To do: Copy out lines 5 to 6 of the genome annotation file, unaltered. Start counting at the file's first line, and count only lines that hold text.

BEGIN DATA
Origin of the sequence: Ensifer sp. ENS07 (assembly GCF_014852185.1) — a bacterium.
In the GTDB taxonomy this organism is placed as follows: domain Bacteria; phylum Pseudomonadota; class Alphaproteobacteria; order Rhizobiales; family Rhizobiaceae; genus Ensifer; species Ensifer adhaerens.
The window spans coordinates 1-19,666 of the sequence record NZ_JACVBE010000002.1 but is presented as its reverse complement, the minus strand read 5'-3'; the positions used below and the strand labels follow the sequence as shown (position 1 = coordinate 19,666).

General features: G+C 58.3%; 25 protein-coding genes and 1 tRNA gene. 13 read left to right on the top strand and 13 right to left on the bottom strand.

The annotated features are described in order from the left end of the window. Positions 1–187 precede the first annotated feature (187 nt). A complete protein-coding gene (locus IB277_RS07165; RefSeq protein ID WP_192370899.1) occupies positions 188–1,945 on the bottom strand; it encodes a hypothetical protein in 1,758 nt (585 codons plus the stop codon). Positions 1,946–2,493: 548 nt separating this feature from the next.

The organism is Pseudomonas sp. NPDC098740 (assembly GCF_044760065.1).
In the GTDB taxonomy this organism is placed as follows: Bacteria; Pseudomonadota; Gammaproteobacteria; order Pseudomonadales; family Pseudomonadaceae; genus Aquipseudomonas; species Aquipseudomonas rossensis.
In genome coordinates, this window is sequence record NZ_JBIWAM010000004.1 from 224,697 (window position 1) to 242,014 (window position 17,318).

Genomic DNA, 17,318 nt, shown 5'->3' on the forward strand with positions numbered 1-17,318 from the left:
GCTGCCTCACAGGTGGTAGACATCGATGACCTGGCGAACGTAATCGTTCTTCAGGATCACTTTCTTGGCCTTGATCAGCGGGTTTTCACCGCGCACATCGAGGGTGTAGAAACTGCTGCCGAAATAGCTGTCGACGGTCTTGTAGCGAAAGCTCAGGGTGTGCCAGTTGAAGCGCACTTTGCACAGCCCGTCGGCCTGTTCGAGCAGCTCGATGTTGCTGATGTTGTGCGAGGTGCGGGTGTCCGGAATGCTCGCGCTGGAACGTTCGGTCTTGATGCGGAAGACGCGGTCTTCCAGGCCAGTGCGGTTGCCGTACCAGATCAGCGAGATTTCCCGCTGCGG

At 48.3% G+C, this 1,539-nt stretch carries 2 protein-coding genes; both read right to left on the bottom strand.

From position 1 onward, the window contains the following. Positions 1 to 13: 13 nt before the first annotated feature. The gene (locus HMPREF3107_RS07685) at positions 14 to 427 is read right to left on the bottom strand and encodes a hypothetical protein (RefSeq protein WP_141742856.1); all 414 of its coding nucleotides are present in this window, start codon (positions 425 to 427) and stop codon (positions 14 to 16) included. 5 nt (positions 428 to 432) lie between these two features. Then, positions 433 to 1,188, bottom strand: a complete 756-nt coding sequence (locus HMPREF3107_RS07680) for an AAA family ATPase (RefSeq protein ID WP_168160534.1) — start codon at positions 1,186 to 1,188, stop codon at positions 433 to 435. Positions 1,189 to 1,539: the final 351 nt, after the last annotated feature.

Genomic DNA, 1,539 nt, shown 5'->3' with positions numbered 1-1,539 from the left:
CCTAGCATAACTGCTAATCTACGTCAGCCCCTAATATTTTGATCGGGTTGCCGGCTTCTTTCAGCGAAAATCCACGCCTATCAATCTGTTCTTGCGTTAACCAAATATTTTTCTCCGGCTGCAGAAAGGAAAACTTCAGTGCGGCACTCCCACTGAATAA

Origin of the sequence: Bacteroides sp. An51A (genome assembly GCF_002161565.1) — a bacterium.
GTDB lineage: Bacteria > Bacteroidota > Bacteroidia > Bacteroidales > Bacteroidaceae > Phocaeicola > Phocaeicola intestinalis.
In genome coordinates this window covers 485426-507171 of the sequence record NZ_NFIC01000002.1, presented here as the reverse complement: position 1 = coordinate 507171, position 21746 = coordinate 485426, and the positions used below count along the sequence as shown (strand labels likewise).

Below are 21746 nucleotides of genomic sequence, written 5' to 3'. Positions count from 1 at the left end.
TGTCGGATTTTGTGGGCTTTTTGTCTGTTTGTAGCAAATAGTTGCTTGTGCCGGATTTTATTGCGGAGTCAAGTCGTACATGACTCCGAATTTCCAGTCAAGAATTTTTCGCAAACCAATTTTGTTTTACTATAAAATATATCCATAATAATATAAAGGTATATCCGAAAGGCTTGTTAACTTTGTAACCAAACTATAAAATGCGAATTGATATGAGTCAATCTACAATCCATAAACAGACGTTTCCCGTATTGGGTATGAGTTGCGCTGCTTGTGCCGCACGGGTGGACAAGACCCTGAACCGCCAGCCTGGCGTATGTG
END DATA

The annotated features are described in order from the left end of the window. Positions 1–187 precede the first annotated feature (187 nt). A complete protein-coding gene (locus IB277_RS07165; RefSeq protein ID WP_192370899.1) occupies positions 188–1,945 on the bottom strand; it encodes a hypothetical protein in 1,758 nt (585 codons plus the stop codon). Positions 1,946–2,493: 548 nt separating this feature from the next.

The organism is Pseudomonas sp. NPDC098740 (assembly GCF_044760065.1).